By: Ranjit Kulkarni
At the open house of Vidya Niketan School, all students sat in uncomfortable silence. Most of them were with their mothers. Some of them were with their fathers. They waited for the class teacher to call them. They dreaded the impending discussion about their performance.
Most of them wondered why this day existed. Some of them wondered why mothers existed. A few of them wondered why this day and their mothers existed together. Everyone sat in silence.
Varun sat with his mother on the last bench of the classroom. He was in a cheerful mood. He saw his marksheets with amusement. Despite the lowly marks he had scored, he smiled every time he showed them to his mother.
“See, I could have scored more here,” he pointed to an answer marked wrong.
“It is ok, dear. Next time be more careful,” his mother said. Varun felt better.
He fished out a chocolate from his bag. “You kept this in my bag, isn’t it?”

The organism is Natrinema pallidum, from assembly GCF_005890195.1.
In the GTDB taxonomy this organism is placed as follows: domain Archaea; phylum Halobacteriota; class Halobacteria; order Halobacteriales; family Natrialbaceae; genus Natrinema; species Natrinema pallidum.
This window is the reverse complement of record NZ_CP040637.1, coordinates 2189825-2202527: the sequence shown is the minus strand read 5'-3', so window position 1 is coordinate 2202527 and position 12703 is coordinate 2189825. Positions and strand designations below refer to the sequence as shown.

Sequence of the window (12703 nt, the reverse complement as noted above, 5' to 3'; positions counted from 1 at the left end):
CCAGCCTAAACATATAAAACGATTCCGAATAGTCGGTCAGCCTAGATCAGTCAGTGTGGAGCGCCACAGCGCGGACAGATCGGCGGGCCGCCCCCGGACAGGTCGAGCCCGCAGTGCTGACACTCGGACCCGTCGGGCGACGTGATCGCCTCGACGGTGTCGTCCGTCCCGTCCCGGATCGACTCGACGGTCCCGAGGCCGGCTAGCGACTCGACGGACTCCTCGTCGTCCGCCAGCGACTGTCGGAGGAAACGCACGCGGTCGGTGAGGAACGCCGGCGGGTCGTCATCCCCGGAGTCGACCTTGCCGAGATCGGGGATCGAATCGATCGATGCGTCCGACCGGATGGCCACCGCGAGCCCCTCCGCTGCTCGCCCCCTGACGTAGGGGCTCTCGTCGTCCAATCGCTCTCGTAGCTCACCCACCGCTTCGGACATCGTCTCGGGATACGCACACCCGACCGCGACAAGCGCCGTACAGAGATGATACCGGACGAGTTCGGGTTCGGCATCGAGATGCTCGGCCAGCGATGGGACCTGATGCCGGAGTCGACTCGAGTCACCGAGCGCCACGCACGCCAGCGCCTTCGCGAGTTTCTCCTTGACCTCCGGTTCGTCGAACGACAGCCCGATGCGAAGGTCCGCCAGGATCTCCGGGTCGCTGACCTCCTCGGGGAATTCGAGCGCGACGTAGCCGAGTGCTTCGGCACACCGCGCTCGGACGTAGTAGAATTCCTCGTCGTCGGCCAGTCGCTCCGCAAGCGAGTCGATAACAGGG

He gulped it down, making sure no one else in the classroom saw it.
“I never share it with anyone,” he told her. “That’s why no one sits near me, isn’t it?” he asked.
“That’s ok, dear. But you still have me. And I still have you, isn’t it?” his mother whispered in his ear, trying to cheer him up. But she saw that he was still a bit morose. So she told him a joke.
Varun laughed aloud at the joke. Everyone in the classroom looked back to see what broke the silence. They saw Varun laughing all alone and talking to no one.
Ranjit Kulkarni is a writer of short stories, articles, and novels. His work has appeared in Literary Yard, Indian Periodical, Academy of the Heart and Mind, Potato Soup Journal, Setu Journal, CC&D Scars, Ariel Chart, Active Muse, Anti-Heroin Chic, Grey Thoughts, Kathmandu Tribune, Café Lit, Muse India, Misery Tourism, Scarlet Leaf Review and Writer’s Egg Magazine.